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Publication numberUS5579988 A
Publication typeGrant
Application numberUS 08/489,033
Publication dateDec 3, 1996
Filing dateJun 9, 1995
Priority dateJun 9, 1995
Fee statusLapsed
Publication number08489033, 489033, US 5579988 A, US 5579988A, US-A-5579988, US5579988 A, US5579988A
InventorsRonald W. Schutz, Stanley R. Seagle
Original AssigneeRmi Titanium Company
Export CitationBiBTeX, EndNote, RefMan
External Links: USPTO, USPTO Assignment, Espacenet
Clad reactive metal plate product and process for producing the same
US 5579988 A
Abstract
A cost effective process is provided for the production of a clad reactive metal plate composite that contains a complete metallurgical bond between a reactive metal or metal alloy backer plate and the cladding layer which is employed in the present invention as the cladding plate. The full metallurgical bond is achieved in the present invention by maintaining a small gap between the cladding plate and the backer plate in the composite assembly. The small gap, which optionally may contain a evacuation nipple, may be obtained by placing shims composed of the backer plate material between the backer plate and the cladding plate in the composite assembly prior to sealing and hot working the assembly. Also, provided is a highly corrosion resistant clad reactive metal plate composite which comprises a reactive metal or metal alloy cladding layer that is completely bonded to a reactive metal or metal alloy backer plate through a metallurgical bond.
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Claims(26)
What is claimed is:
1. A process for the production of a clad reactive metal plate composite which contains a clad layer of a chemically resistant reactive metal or metal alloy fully metallurgically bonded to a reactive metal or metal alloy backer plate, wherein said process comprises
(a) providing a composite assembly, wherein said composite assembly comprises at least one chemically resistant reactive metal or metal alloy backer plate, and at least one cladding plate composed of a chemically resistant reactive metal or metal alloy, wherein said cladding plate is positioned in proximity to said backer plate so that there is at least one relatively small gap located between said backer plate and the cladding plate;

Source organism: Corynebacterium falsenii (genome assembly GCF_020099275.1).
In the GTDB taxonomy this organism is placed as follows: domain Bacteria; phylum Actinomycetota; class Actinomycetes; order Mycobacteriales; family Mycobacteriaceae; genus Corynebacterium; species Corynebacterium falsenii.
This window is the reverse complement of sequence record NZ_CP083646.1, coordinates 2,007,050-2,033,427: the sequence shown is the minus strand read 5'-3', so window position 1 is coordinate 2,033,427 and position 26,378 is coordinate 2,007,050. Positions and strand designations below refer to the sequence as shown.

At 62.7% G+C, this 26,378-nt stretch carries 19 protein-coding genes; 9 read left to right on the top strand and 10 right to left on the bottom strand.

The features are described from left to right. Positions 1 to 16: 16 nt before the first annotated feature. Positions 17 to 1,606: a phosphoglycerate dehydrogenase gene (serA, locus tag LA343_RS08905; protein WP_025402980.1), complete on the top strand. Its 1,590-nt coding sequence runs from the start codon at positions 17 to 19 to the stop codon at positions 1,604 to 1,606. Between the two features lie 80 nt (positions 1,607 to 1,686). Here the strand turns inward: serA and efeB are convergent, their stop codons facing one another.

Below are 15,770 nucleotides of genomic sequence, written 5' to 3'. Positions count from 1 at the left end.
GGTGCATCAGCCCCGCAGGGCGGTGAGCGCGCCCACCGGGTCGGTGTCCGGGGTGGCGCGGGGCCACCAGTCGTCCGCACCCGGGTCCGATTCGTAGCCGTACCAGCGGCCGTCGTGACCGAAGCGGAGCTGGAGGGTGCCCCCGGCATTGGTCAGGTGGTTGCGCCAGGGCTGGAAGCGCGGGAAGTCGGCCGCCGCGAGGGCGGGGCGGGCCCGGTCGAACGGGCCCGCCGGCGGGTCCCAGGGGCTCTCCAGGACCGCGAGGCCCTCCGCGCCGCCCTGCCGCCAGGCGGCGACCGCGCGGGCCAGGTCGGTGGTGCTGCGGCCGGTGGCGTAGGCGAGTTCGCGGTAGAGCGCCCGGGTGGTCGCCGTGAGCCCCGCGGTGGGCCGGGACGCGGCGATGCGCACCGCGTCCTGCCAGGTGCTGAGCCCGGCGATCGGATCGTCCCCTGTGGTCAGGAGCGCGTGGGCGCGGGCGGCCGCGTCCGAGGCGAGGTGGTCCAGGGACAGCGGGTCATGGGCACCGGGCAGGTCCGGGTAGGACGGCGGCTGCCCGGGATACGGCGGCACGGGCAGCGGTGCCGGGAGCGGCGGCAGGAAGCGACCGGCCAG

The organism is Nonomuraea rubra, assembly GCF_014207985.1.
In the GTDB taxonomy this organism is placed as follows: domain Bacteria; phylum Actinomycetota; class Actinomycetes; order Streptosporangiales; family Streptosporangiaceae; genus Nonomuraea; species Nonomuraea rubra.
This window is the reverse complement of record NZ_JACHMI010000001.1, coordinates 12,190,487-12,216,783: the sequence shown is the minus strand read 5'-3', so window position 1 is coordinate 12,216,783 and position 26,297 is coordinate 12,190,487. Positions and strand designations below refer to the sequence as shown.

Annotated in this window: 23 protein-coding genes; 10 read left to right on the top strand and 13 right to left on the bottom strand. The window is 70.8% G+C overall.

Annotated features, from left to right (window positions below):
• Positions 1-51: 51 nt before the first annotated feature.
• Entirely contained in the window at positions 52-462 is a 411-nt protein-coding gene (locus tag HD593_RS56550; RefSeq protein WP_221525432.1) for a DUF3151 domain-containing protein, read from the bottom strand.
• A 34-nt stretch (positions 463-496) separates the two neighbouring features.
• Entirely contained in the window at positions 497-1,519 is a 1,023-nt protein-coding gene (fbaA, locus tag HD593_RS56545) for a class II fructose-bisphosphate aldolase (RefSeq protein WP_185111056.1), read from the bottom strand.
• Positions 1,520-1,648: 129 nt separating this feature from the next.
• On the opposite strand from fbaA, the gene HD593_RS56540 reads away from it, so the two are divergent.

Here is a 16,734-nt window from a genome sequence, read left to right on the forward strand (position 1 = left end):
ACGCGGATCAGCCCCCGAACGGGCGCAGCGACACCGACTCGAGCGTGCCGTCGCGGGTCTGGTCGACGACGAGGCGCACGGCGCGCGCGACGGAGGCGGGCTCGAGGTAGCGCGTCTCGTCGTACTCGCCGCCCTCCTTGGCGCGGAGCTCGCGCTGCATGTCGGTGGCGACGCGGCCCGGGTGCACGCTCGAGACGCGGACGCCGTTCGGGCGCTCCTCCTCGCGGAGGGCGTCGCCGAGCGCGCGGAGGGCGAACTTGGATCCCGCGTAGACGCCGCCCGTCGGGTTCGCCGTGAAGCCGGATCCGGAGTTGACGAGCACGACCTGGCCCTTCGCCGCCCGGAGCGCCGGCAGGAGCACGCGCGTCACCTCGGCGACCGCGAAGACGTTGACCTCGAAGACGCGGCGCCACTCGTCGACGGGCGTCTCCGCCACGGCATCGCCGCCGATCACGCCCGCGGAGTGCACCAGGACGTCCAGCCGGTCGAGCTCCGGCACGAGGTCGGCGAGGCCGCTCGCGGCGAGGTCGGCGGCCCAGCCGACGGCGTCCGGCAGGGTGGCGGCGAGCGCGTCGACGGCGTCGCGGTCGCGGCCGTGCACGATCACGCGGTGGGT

(b) sealing the composite assembly of step (a) along its perimeter under conditions sufficient to provide a self-contained envelope; and
(c) hot roll bonding the self-contained envelope of step (b) under conditions sufficient to form a metallurgical bond between the backer plate and the cladding plate.
2. The process of claim 1 wherein the backer plate is composed of titanium, zirconium, niobium, tantalum or an alloy thereof.
3. The process of claim 2 wherein the backer plate is composed of pure titanium or titanium that is alloyed with aluminum, vanadium, molybdenum, zirconium, nickel, palladium or mixtures thereof.
4. The process of claim 3 wherein the titanium-containing backer plate is composed of pure titanium, Ti-0.3Mo-0.8Ni or Ti-3Al-2.5 V.
5. The process of claim 1 further comprising welding an evacuation nipple composed of the reactive metal or metal alloy of the backer plate to said composite assembly such that said evacuation nipple enters said gap.
6. The process of claim 1 wherein the backer plate after hot roll bonding has a thickness up to 75 mm.
7. The process of claim 6 wherein the backer plate after hot roll bonding has a thickness of from about 1.5 to about 60 mm.
8. The process of claim 1 wherein the cladding plate is composed of titanium, zirconium, niobium, tantalum, or an alloy thereof.
9. The process of claim 8 wherein the cladding plate is composed of titanium that is alloyed with zirconium.
10. The process of claim 1 wherein the cladding plate after hot roll bonding has a thickness of from about 0.5 to about 10 mm.
11. The process of claim 10 wherein the thickness of said cladding plate after hot roll bonding is from about 1.0 to about 3.0 mm.
12. The process of claim 1 wherein the gap is provided by placing reactive metal or metal alloy shims between the backer plate and the cladding plate.
13. The process of claim 12 wherein the shims are composed of titanium, zirconium, niobium, tantalum or an alloy thereof.
14. The process of claim 12 wherein the shims have a thickness of from about 30 to about 75 mils and a width of about 0.5 to about 1 cm.
15. The process of claim 14 wherein the shims have a thickness of from about 50 to 60 mils and a width of about 0.75 to about 0.9 cm.
16. The process of claim 1 wherein said sealing step comprises gas-tungsten arc welding, electron beam welding, fusion welding or diffusion bonding.
17. The process of claim 12 further comprising welding an evacuation nipple composed of said reactive metal or metal alloy of said backer plate to said composite assembly wherein the inert gas atmosphere used in step (b) and the residual air left in the gap are evacuated prior to sealing the composite assembly.
18. The process of claim 1 wherein hot roll bonding is carried out at a temperature of from about 1500° F. to about 2000° F.
19. The process of claim 18 wherein hot roll bonding is carried out at a temperature of from about 1700° F. to about 1800° F.